Demopoulos et al v. Whelan et al, No. 1:2017cv05823 - Document 16 (S.D.N.Y. 2017)

Court Description: OPINION AND ORDER re: 1 COMPLAINT. For the reasons stated above, Plaintiffs' motion for a preliminary injunction is GRANTED in part and DENIED in part. Specifically, Defendants are hereby enjoined from holding themselves out as Union Trustee s of the Funds or exercising control over the Funds' assets pending resolution of this action. Any Union Trustees appointed to replace Defendants shall not make any extraordinary expenditures or engage in any extraordinary transactions on beh alf of the Funds, or make any further amendments to the Trust Agreements, without Defendants' consent or the prior approval of the Court during the pendency of this suit, and as further set forth herein. (Signed by Judge Jesse M. Furman on 9/25/2017) (ras)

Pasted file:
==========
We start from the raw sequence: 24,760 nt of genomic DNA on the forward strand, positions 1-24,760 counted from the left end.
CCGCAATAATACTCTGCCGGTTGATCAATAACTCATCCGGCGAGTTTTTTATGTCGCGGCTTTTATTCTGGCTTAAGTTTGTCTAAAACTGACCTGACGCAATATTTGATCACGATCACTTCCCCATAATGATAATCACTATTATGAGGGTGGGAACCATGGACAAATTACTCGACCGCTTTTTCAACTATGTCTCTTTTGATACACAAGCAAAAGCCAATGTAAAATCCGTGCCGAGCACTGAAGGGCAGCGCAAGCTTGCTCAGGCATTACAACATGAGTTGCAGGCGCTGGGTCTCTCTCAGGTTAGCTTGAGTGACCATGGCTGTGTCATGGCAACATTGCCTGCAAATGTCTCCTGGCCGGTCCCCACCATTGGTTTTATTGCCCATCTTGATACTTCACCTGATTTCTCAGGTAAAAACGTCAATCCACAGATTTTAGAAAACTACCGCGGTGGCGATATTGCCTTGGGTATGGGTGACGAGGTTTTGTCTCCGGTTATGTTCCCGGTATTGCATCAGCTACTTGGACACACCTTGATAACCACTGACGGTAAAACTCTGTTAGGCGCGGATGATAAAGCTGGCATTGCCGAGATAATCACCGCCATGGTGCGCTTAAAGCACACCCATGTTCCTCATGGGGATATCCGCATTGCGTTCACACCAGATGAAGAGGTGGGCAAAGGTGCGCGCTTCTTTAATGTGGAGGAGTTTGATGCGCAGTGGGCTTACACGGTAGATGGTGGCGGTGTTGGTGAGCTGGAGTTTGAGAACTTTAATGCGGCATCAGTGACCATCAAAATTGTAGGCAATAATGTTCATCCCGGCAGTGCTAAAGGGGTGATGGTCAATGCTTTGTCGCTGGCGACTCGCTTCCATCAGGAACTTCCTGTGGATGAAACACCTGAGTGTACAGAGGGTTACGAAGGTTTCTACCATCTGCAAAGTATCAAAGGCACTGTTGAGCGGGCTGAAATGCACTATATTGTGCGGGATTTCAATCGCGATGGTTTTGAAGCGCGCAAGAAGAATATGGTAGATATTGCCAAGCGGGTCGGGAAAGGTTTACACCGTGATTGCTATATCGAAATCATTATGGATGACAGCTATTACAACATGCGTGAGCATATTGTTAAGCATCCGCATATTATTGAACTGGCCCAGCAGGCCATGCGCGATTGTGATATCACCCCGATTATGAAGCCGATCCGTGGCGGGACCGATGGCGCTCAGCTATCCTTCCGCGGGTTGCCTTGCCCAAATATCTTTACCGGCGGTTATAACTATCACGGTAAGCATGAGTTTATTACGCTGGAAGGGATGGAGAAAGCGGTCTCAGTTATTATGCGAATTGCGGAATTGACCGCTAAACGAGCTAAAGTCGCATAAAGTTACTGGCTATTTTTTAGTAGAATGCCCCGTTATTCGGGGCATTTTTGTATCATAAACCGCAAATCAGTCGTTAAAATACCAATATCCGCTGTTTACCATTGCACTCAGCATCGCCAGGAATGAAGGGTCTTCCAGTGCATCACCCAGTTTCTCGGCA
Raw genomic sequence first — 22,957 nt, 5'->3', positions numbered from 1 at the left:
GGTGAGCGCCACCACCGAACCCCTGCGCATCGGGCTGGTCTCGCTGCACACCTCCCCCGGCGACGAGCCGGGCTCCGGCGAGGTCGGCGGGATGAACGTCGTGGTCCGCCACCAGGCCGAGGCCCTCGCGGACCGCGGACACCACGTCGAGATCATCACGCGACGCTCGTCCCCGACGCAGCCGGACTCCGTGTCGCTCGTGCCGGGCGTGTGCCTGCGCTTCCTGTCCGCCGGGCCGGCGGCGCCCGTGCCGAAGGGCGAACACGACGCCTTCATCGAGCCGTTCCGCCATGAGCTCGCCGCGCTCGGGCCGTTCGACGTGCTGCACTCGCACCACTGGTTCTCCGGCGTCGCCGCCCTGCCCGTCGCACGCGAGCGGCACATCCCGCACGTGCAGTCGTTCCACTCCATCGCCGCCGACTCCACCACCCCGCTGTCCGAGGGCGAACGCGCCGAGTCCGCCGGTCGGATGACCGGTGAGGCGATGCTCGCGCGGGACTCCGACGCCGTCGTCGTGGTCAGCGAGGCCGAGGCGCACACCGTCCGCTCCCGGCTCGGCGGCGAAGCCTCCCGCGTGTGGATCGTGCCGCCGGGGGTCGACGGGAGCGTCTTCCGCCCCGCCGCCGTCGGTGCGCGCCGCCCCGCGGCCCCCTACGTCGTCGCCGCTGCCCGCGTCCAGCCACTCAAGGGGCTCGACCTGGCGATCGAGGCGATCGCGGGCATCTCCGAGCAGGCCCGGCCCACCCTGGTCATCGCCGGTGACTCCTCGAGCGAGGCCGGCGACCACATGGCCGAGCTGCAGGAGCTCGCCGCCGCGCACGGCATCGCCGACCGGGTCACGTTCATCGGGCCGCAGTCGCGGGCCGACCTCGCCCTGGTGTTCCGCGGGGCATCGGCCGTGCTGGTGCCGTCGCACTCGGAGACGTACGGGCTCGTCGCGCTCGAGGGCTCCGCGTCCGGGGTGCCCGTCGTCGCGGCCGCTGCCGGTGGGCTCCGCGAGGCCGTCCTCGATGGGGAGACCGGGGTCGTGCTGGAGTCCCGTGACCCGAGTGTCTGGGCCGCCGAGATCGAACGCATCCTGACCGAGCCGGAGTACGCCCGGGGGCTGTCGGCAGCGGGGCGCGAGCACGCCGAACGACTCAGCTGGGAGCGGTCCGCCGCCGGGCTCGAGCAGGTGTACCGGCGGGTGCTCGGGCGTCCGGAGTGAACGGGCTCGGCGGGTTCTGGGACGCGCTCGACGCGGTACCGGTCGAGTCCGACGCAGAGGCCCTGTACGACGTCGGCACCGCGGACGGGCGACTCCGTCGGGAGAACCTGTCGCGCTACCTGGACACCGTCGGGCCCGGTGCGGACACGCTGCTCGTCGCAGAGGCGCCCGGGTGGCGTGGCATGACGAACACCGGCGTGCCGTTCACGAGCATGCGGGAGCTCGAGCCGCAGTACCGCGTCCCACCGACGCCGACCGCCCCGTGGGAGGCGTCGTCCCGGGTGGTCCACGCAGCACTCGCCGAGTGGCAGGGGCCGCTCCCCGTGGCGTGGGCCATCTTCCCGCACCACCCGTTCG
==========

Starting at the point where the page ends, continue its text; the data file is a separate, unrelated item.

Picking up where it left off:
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Demopoulos et al v. Whelan et al Doc. 16 UNITED STATES DISTRICT COURT SOUTHERN DISTRICT OF NEW YORK -----------------------------------------------------------------------X : DEMOS P. DEMOPOULOS et al., : : Plaintiffs, : : -v: : : BILLIE LEE WHELAN et al., : : Defendants. : ---------------------------------------------------------------------- X 09/25/2017 17-CV-5823 (JMF) OPINION AND ORDER JESSE M. FURMAN, United States District Judge: Plaintiffs Demos P. Demopoulos, Michael Spinelli, and Local 553 of the International Brotherhood of Teamsters bring claims against Defendants Billie Lee Whelan and Joseph Libertelli in their capacities as sitting trustees of the Local 803 Pension Fund (the “Pension Fund”) and the Local 803 Health and Welfare Fund (the “Health and Welfare Fund” and, together with the Pension Fund, the “Funds”). Plaintiffs principally allege that provisions of the agreements by which the Funds are organized (the “Trust Agreements”) improperly entrench the sitting trustees, in violation of the Employee Retirement Income Security Act of 1974 (“ERISA”), 29 U.S.C. § 1001 et seq., and the Labor Management Relations Act of 1947 (“LMRA”), 29 U.S.C. § 141 et seq. Plaintiffs now move, pursuant to Rule 65 of the Federal Rules of Civil Procedure, to enjoin Defendants “from interfering with the Union’s lawful power to appoint and remove Trustees, from preventing [Demopoulos and Spinelli] from exercising their duties [as newly appointed Trustees], and from holding themselves out as Trustees of the Local 803 Funds and exercising authority over such Funds.” (Docket No. 6 (“Pls.’ Mem.”), at 1). For the reasons that follow, Plaintiffs’ motion is granted in part and denied in part. 1 BACKGROUND The Court assumes familiarity with the facts, which are largely undisputed. (See Docket No. 13 (“Defs.’ Mem.”), at 2 (“[T]he general timeline of events laid out by Plaintiffs is correct . . . .”)). The Funds at issue are employee benefit plans belonging to a now-defunct union, Local 803, and maintained to provide retirement, health, and welfare benefits to their beneficiaries, who are current and retired security guards and healthcare workers in the New York City area. (Docket No. 13-1 (“Whelan Aff.”), ¶ 11). The Funds are managed by Trustees affiliated with the organizing union (the “Union Trustees”) and with contributing employers (the “Employer Trustees”). As a result of mergers in 2007 and 2013, Local 803 was merged into Local 553 (the “Union”), and Local 803 members in good standing became members in good standing of the Union. (See Docket No. 5 (“Demopoulos Aff.”), ¶¶ 7-17; Whelan Aff. ¶¶ 11-17). The agreements governing the merger (the “Merger Agreements”) provided that the Funds would remain separate and distinct from the employee benefit plans offered by Local 553, with Local 553 taking on the power to appoint and remove Trustees subject to certain limitations, some of which are discussed below. (See Demopoulos Aff. ¶ 20; Whelan Aff. ¶¶ 12-17). In February and May 2015, the Trustees for the Health and Welfare Fund voted to adopt an amended and restated Trust Agreement conforming to the restrictions on Trustee appointment and removal provided for in the Merger Agreements. (Demopoulos Aff. ¶¶ 53-66; Whelan Aff. ¶¶ 23-24). 1 Under the terms of both Trust Agreements, as amended, “[n]o individual shall be eligible for appointment as a Union Trustee unless that individual is a current or past participant 1 The parties dispute whether these amendments were validly adopted in accordance with the amendment procedures outlined in the Trust Agreements. (See Pls.’ Mem. 14-17; Defs.’ Mem. 16-19). The validity of the amendments is not relevant to the resolution of this motion, and the Court reserves judgment on the issue. 2 in the Fund” (the “Participation Provision”). (Docket No. 5-6 (“Pension Trust Agreement”), at 6; Docket No. 5-16 (“Health & Welfare Trust Agreement”), at 5). In addition, both Trust Agreements provide for each Trustee to serve an indefinite term absent “death, incapacity, written resignation served upon the remaining Trustees, or removal as provided herein.” (Pension Trust Agreement 5; Health & Welfare Trust Agreement 5). Removal of a Trustee by an appointing authority is permissible only for cause, which the Trust Agreements define to mean “failure to attend more than two consecutive meetings unless excused by bona fide medical reasons, or gross dereliction or disregard of fiduciary responsibilities” (the “Cause Provision”). (Pension Trust Agreement 6; Health & Welfare Trust Agreement 6). Demopoulos and Spinelli are members of the Union’s Executive Board, and Demopoulos is the Principal Executive Officer of the Union. (Demopoulos Aff. ¶ 1). In June 2017, the Local 553 Executive Board (the “Executive Board”) sought to replace Defendants, the sitting Union Trustees, with Demopoulos and Spinelli. (Demopoulos Aff. ¶¶ 39-52; Whelan Aff. ¶¶ 25-28). Spinelli contacted the manager for both Funds (the “Fund Manager”) to request information regarding Fund bank accounts, but the Fund Manager responded that Defendants were “not comfortable giving out this information,” which would be discussed at the next meeting of the Trustees. (Demopoulos Aff. ¶¶ 40-41). After the Executive Board contacted all sitting Trustees to notify them of its intent to install Demopoulos and Spinelli as Union Trustees, Whelan replied that she and Libertelli would not resign and could not be removed absent cause pursuant to the terms of the Cause Provision of the Trust Agreements. (Demopoulos Aff. ¶¶ 42-43; Whelan Aff. ¶¶ 26-27). Plaintiffs twice reached out to the Employer Trustees and to the Fund Manager to arrange a transition meeting and then a Trustees’ meeting, but the Employer Trustees and the 3 Fund Manager did not respond to Plaintiffs’ letters or attend the scheduled meetings. (Demopoulos Aff. ¶¶ 44-49; Whelan Aff. ¶ 28). Believing that the Defendants continue to hold themselves out as Trustees and administer the Funds, Plaintiffs filed the instant suit seeking to remove and replace Defendants with Demopoulos and Spinelli, and moved for a preliminary injunction to that effect. (Pls.’ Mem. 3; Demopoulos Aff. ¶ 51). After an initial conference on Plaintiffs’ motion, at which both parties were present, the Court approved their joint Stipulation to Enter Temporary Restraining Order, in which Defendants temporarily agreed not to hold any Trustees’ meetings, pursue any Trustees’ resolutions or other actions, or make any payments out of the Funds’ bank account except for reasonable administrative expenses and certain approved benefit payments. LEGAL STANDARD “A party seeking a preliminary injunction must show (a) irreparable harm and (b) either (1) likelihood of success on the merits or (2) sufficiently serious questions going to the merits to make them a fair ground for litigation and a balance of hardships tipping decidedly toward the party requesting the preliminary relief.” Cacchillo v. Insmed, Inc., 638 F.3d 401, 405-06 (2d Cir. 2011) (internal quotation marks omitted); see also Winter v. Nat. Res. Def. Council, Inc., 555 U.S. 7, 20 (2008). “The typical preliminary injunction is prohibitory and generally seeks only to maintain the status quo pending a trial on the merits. A mandatory injunction, in contrast, is said to alter the status quo by commanding some positive act. . . . [A] mandatory injunction should issue only upon a clear showing that the moving party is entitled to the relief requested, or where extreme or very serious damage will result from a denial of preliminary relief.” Tom Doherty Assocs., Inc. v. Saban Entm’t, Inc., 60 F.3d 27, 34 (2d Cir. 1995) (citations omitted) (internal quotation marks omitted). In this case, the parties dispute whether Plaintiffs are seeking a 4 prohibitory injunction or a mandatory injunction. Although Defendants probably have the better of the dispute, see Partenza v. Brown, 14 F. Supp. 2d 493, 498 (S.D.N.Y. 1998) (Chin, J.) (treating a nearly identical motion as a motion for a mandatory injunction), the Court need not and does not resolve it because the outcome would be the same under either standard. DISCUSSION A. The Cause Provision The Court begins with Plaintiffs’ challenge to the Cause Provision. Sections 404(a)(1)(A) and (B) of ERISA “impose three different although overlapping standards” upon fiduciaries, including trustees of employee benefit funds. Donovan v. Bierwirth, 680 F.2d 263, 271 (2d Cir. 1982); see also, e.g., Levy v. Local Union Number 810, 20 F.3d 516, 519 (2d Cir. 1994). Any fiduciary of an employee benefit plan must “discharge his duties with respect to a plan solely in the interest of the participants and beneficiaries”; act “for the exclusive purpose of . . . providing benefits to participants and their beneficiaries[] and . . . defraying reasonable expenses of administering the plan”; and comport “with the care, skill, prudence, and diligence” of a prudent person under the circumstances. 29 U.S.C. § 1104(a)(1)(A), (B). In general, “trust agreements that excessively protect fund trustees from removal violate [these] fiduciary mandates of ERISA because they insulate trustees from responsibility for failure to carry out their fiduciary duties.” Levy, 20 F.3d at 519. That is true “even in the absence of wrongdoing by particular trustees.” Partenza, 14 F. Supp. 2d at 499. “The test to determine whether unlawful structural entrenchment exists is whether a fund’s governing provisions permit the termination of their fiduciaries’ services on reasonably short notice under circumstances so the plan would not become locked into an arrangement that may become disadvantageous to the benefit fund.” Id. (internal quotation marks and ellipses omitted). The governing document of a trust may unduly 5 entrench the sitting trustees if removal of a trustee is permitted “only upon successfully bringing such charges as misfeasance or incapacity.” Id. at 500 (quoting Levy, 20 F.3d at 519); see also Teamsters Local No. 145 v. Kuba, 631 F. Supp. 1063, 1070 (D. Conn. 1986). Applying those principles here, the Court concludes that Plaintiffs have made a substantial showing of likelihood of success on the merits with respect to their claim that the Cause Provision violates ERISA. Here, as in Partenza, the Trust Agreements provide for each Trustee to serve an indefinite term absent removal for cause, defined in this case as “failure to attend more than two consecutive meetings unless excused by bona fide medical reasons, or gross dereliction or disregard of fiduciary responsibilities.” (Pension Trust Agreement 6; Health & Welfare Trust Agreement 6). By its terms, the Cause Provision limits removal to narrowly delineated circumstances — generally only where a Trustee has blatantly violated his or her statutory obligations. Run-of-the-mill disregard of fiduciary responsibilities not rising to “gross dereliction,” not to mention “mere policy disagreement or ineffective leadership,” are insufficient to constitute “cause.” Partenza, 14 F. Supp. 2d at 500. Such a high bar for removal interferes with the principle of “easy removal on reasonably short notice,” and could result in a situation in which a Trustee might be serving “contrary to the wishes of the Fund’s participants and beneficiaries.” Id. That is impermissible under ERISA. See id. Defendants contend that the Cause Provision is valid because, unlike in Partenza, the Plaintiffs agreed to the restrictions pursuant to the mergers, and “[i]t is possible the Plaintiffs considered such provision [sic] to be in the best interests of the plans and their participants and thus not violative of ERISA.” (Defs.’ Mem. 14-16). Defendants protest that the Plaintiffs “are asking the court to . . . invalidate the unambiguous terms of” both the Trust Agreements and the Merger Agreements. (See id. at 14). But Defendants fail to offer, and the Court cannot imagine, 6 any reason the Union would have concluded that tying its own hands and restricting its ability to monitor its representatives going forward would be in the best interest of the Funds and their beneficiaries. Additionally, the monitoring requirements and the limitations on entrenchment that make the Cause Provision problematic are ongoing obligations imposed by ERISA. Defendants cite no cases to support the proposition that union representatives can negotiate away or otherwise absolve themselves of their continuing fiduciary responsibilities to plan beneficiaries. Thus, Plaintiffs have shown that they are substantially likely to succeed on the merits of their claim that the Cause Provision is unlawful. Additionally, Plaintiffs have satisfied the other requirements for preliminary injunctive relief with respect to the Cause Provision. As an initial matter, “[c]ontinuance of any trustees serving contrary to the wishes and governing documents of the appointing authority inherently causes irreparable injury.” Int’l Union of Bricklayers & Allied Craftsmen Local No. 5 v. Hudson Valley Dist. Council Bricklayers & Joint Benefit Funds, 858 F. Supp. 373, 376 (S.D.N.Y. 1994); see also Partenza, 14 F. Supp. 2d at 498. Having been deprived of the capacity to “terminate existing fiduciary relationships on reasonably short notice” without needing to show cause, Partenza, 14 F. Supp. 2d at 499 (internal quotation marks omitted), the Union has lost its crucial ability to oversee the work of its appointed Trustees and to intervene quickly pursuant to its own fiduciary obligations if it should conclude that a sitting Trustee’s actions are not in the best interest of the Funds, see Liss v. Smith, 991 F. Supp. 278, 310-11 (S.D.N.Y. 1998) (“The ‘limited’ fiduciary obligations imposed on one who appoints trustees thus includes [sic] the obligation to ensure that the appointees are performing their fiduciary obligations. . . . The duty to monitor carries with it . . . the duty to take action upon discovery that the appointed fiduciaries are not performing properly.”). 7 In fact, actual harm has already arisen, and will continue to arise, so long as Defendants hold themselves out as the Trustees. The Union has sought to replace Defendants with Trustees of its own choosing, and those attempts have been rebuffed, as have attempts to seek information about bank accounts associated with the Funds. And the parties’ Stipulation notwithstanding, Defendants could, absent an injunction, continue to exercise their authority to hold Trustees’ meetings, make decisions about the dispositions of Fund resources, and withhold information about the Funds from the Union. In sum, Defendants’ continuance as Trustees has already denied the Union the ability to monitor its Trustees’ behavior, creating a possibility that the Union will violate its own fiduciary obligations. It also engenders confusion as to the identity of the Union Trustees and thereby risks damaging the reputation of the Union. See, e.g., Partenza, 14 F. Supp. 2d at 498-99; see also United States v. Int’l Bhd. of Teamsters, Chauffeurs, Warehousemen & Helpers of Am., AFL-CIO, 938 F. Supp. 1178, 1185 (S.D.N.Y. 1996) (“[H]arm to a union’s reputation constitutes irreparable injury.” (citing Int’l Bhd. of Teamsters v. Local Union No. 810, 19 F.3d 786, 794 (2d Cir. 1994))). This is more than sufficient to constitute a clear showing of irreparable harm. In arguing otherwise, Defendants contend that Plaintiffs unduly delayed in seeking relief because Defendants were allowed to continue as Union Trustees for years after the mergers. (Defs.’ Mem. 20-21). The Union, however, was not required to attempt to remove Defendants as Union Trustees merely because there was an impermissible clause in the Trust Agreements. Until the Union took steps to remove Defendants, the Union was not prevented from monitoring its Trustees in accordance with its fiduciary obligations and, therefore, had suffered no injury. Put another way, the inherent irreparable harm caused by Defendants’ continuance as Union Trustees in contravention of the Union’s wishes, see Allied Craftsmen, 858 F. Supp. at 376, first 8 arose in July 2017, when the Union attempted to remove and replace Defendants and Defendants informed Plaintiffs of their refusal to step down. The confusion as to the identity of the Union Trustees and the denial to the Union of bank account information similarly occurred in the weeks leading up to the instant action. Because Plaintiffs filed suit immediately after those events, it cannot be said that delay undermines their showing of irreparable harm. 2 B. The Participation Provision Plaintiffs’ challenge to the Participation Provision is analytically distinct from their challenge to the Cause Provision and requires little discussion here for a simple reason: Plaintiffs have failed to satisfy their burden of showing that the Provision, if left in place, would inflict irreparable harm (even under the more lenient prohibitory injunction standard). Whereas the Cause Provision plainly entrenches the sitting Trustees, and thus unduly interferes with the Union’s fiduciary duties, the Participation Provision merely establishes eligibility requirements for Trustees. Plaintiffs contend that it too runs afoul of the fiduciary mandates of ERISA because it unduly restricts the universe of people who can serve as Trustees. But the record, at this stage of the proceedings, does not support Plaintiffs’ contention. They do note that the Health and Welfare Fund has fifty-nine current participants and two contributing employers, while the Pension Fund has only two active participants and one contributing employer. (Demopoulos Aff. ¶¶ 67-68). But the Participation Provision allows for appointment not only of current participants, but also of past participants in each Fund — a universe that appears to be much larger (2,000 in the case of the Health and Welfare Fund and 900 in the case of the Pension Fund). (Whelan Aff. ¶¶ 5, 7). In light of that, Plaintiffs have failed to show that leaving the 2 In light of the foregoing, the Court need not and does not reach Plaintiffs’ argument under the LMRA that “[b]y their refusal to step down and allow for their replacement as Funds Trustees, Defendants have breached the Trusts governing the Funds.” (Pls.’ Mem. 14). 9 Participation Provision intact is likely to cause them irreparable harm. As that is a prerequisite to obtaining preliminary injunctive relief, the Court need not reach the remaining factors of the inquiry, including whether Plaintiffs are likely to succeed on the merits of their challenge. CONCLUSION For the reasons stated above, Plaintiffs’ motion for a preliminary injunction is GRANTED in part and DENIED in part. Specifically, Defendants are hereby enjoined from holding themselves out as Union Trustees of the Funds or exercising control over the Funds’ assets pending resolution of this action. Any Union Trustees appointed to replace Defendants shall not make any extraordinary expenditures or engage in any extraordinary transactions on behalf of the Funds, or make any further amendments to the Trust Agreements, without Defendants’ consent or the prior approval of the Court during the pendency of this suit. SO ORDERED. Date: September 25, 2017 New York, New York 10